Landlord/Tenant laws in Virginia have changed many times since the outbreak of the coronavirus pandemic, placing limitations and additional requirements on Landlords which are still difficult to navigate and interpret. Since these new laws have taken effect, our team has been working to stay up to date with them and advise landlords on how to move forward.
It All Starts with a Well-Written Lease
If you are a landlord offering a residential property to rent, then there are certain situations in which you are required to provide your tenant with a written lease, such as if the lease term is for more than a year or if you are renting a manufactured/mobile home lot (trailer park).
Even if your rental agreement is not one that must be in writing, you should still provide your tenant with a written lease to protect your interests and to ensure that the terms or rules you want each side to abide by are laid out and enforceable.
When a lease is not in writing, the lease can be difficult for the Landlord to enforce, and the parties are bound by the general terms listed in the Code of Virginia. For example, the Virginia Landlord and Residential Tenant Act provides that when a rental agreement is not in writing, “The duration of the rental agreement shall be for 12 months and shall not be subject to automatic renewal, except in the event of a month-to-month lease as otherwise provided for under subsection C of § 55.1-1253.” Therefore, if you want certain provisions to be in place that are different or more specific than those outlined in the Code, such as the lease term being a month-to-month or an automatically renewing annual lease, then you need to having it in writing.
Written rental agreements protect the parties by outlining certain provisions such as:
· The beginning and end date of the lease, and if and how the term will renew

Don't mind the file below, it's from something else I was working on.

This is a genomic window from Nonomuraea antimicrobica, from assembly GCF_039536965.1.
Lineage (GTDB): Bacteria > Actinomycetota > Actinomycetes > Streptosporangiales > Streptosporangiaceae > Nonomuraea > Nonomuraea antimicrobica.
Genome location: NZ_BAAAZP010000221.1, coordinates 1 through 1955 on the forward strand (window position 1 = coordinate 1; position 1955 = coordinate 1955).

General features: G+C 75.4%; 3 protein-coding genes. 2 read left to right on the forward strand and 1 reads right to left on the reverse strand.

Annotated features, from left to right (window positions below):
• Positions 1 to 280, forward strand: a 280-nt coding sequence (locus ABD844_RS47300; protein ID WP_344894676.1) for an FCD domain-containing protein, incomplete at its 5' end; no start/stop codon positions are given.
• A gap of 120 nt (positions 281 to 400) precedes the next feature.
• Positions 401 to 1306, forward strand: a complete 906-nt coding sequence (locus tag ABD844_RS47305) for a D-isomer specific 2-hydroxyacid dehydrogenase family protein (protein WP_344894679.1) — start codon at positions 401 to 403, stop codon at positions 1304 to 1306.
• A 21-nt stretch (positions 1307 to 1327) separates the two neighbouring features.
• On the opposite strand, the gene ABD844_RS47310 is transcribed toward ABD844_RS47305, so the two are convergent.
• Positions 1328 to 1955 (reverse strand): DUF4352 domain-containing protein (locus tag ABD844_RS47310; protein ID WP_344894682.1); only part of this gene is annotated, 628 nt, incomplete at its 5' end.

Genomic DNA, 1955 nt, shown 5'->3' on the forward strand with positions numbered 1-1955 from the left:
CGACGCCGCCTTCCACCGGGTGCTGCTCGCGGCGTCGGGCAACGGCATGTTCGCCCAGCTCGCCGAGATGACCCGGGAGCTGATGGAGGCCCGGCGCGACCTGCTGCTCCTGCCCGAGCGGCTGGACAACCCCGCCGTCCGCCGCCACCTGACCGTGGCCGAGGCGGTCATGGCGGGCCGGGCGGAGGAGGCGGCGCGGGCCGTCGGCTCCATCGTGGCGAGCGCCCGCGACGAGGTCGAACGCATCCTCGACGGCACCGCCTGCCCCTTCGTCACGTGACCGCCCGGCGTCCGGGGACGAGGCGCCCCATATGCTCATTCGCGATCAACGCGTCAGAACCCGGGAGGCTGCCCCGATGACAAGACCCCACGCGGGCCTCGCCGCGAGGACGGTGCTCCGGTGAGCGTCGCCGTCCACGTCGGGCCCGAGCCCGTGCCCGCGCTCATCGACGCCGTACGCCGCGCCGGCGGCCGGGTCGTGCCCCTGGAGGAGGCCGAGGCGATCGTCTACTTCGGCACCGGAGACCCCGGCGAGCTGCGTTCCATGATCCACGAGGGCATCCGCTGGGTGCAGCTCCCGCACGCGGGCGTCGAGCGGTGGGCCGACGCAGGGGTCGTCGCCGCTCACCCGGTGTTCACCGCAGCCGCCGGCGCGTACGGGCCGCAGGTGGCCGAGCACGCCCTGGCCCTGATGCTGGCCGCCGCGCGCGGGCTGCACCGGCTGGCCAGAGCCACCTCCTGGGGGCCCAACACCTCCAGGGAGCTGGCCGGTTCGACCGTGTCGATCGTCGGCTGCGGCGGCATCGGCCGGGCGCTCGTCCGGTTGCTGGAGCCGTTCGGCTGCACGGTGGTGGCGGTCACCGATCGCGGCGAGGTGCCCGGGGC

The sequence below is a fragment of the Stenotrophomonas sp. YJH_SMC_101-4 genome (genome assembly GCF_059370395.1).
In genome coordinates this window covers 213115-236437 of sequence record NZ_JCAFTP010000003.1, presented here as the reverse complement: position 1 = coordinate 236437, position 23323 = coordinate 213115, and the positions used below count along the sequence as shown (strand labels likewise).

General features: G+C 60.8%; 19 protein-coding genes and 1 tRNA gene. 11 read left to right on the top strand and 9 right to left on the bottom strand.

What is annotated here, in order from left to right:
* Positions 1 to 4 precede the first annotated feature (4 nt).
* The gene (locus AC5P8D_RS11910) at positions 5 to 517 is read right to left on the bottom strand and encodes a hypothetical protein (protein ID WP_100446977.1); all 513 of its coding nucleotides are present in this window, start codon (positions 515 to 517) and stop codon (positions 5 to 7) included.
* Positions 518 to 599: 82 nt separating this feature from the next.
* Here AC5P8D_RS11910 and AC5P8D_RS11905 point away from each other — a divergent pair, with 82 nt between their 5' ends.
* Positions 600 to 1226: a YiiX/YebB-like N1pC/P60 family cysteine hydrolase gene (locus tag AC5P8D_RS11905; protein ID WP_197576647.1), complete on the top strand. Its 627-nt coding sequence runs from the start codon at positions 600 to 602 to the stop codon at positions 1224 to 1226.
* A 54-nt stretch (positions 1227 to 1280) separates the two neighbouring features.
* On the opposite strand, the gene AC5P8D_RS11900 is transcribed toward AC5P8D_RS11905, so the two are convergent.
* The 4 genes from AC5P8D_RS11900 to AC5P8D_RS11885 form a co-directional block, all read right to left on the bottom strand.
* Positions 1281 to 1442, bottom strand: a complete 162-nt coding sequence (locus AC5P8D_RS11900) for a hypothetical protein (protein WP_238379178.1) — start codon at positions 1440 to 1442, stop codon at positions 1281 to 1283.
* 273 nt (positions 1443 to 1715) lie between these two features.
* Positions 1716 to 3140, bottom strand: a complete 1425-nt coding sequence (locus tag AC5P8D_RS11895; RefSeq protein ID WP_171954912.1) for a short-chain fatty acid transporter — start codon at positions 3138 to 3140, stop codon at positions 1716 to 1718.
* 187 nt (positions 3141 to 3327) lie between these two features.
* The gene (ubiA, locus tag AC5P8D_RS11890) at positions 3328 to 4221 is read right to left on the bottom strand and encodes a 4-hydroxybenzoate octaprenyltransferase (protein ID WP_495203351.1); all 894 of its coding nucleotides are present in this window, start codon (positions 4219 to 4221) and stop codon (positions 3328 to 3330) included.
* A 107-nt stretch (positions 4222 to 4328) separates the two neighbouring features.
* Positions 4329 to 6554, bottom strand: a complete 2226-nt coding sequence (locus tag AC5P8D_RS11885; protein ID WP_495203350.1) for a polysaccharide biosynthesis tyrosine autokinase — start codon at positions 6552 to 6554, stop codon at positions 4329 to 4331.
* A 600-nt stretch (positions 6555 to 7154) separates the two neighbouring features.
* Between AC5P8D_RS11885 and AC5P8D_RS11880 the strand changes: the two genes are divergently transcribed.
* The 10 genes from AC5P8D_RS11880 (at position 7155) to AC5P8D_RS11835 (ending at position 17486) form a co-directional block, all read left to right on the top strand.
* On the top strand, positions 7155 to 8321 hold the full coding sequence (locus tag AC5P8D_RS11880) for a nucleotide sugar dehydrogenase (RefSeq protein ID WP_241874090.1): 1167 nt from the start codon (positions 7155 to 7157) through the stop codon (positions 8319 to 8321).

· The names of the parties and the address of the property to be rented
· The amount of rent to be paid and the due date
· Which parties are responsible for different types of maintenance
· How and where notices are to be sent
The best way to ensure that your interests are protected in your lease is to have an attorney draft your lease or rental agreement. If you need a lease or rental agreement drafted, contact our office and we will be happy to help.
Notices and the Eviction Process
Make Sure Your Notice is Sufficient.
If you want your tenant to leave your rental property, pay overdue rent, or remedy a breach in the lease, then you must first send the proper notice. If the notice is missing a provision, the judge may not grant you possession or the monetary judgment you are seeking. If your tenant breaches their lease or rental agreement, our office can help you determine which notice applies in your case and draft the notices for you, including, but not limited to, Five-Day Pay or Quit notices and 21-Day Notices to Cure or Quit.
What is Acceptance of Rent with Reservation and Right of Redemption?
If a tenant owes you rent, and you accept partial payment of that rent, you may be prevented from moving forward with gaining possession of the property and evicting the tenant for nonpayment of rent unless you provide written notice of your right to accept rent with reservation. This notice must be written using specific language outlined in the Code of Virginia. On the other hand, if the unlawful detainer or eviction is based only on nonpayment of rent, and the tenant pays the rent owed and any other amounts provided in the unlawful detainer (late fees, attorney fees, costs, etc.) at least 48 hours prior to the time of the eviction, then the eviction cannot take place.
What is an Unlawful Detainer?
If the tenant will not pay rent, fix the breach, or leave the property after you have sent the proper notice and the grace period has expired, then the next step is a court proceeding. The first step in evicting someone through a court proceeding is for you or your representative to file a Summons for Unlawful Detainer with the court. The court will then schedule a court date where you can present evidence to the Judge and argue your case about why you should be entitled to possession of the property. Our office can help you with these court proceedings, from filing the Summons for Unlawful Detainer and any necessary pleadings to arguing your case and presenting evidence in court.
What is a Writ of Eviction?
If the Judge rules in your favor at the unlawful detainer hearing, you will ordinarily be granted possession and granted a judgment for the money that the tenant owes you. After a ten-day waiting period, if the tenant still has not left the property, then you, your representative or attorney can file a Writ of Eviction with the court. When a Writ of Eviction is filed, the Sheriff’s Office is notified, and they will schedule a date for the eviction. The eviction date will be at least 72 hours from the date the notice of the eviction is given, and on the date of the eviction, the deputy will be present at the eviction to supervise and keep the peace.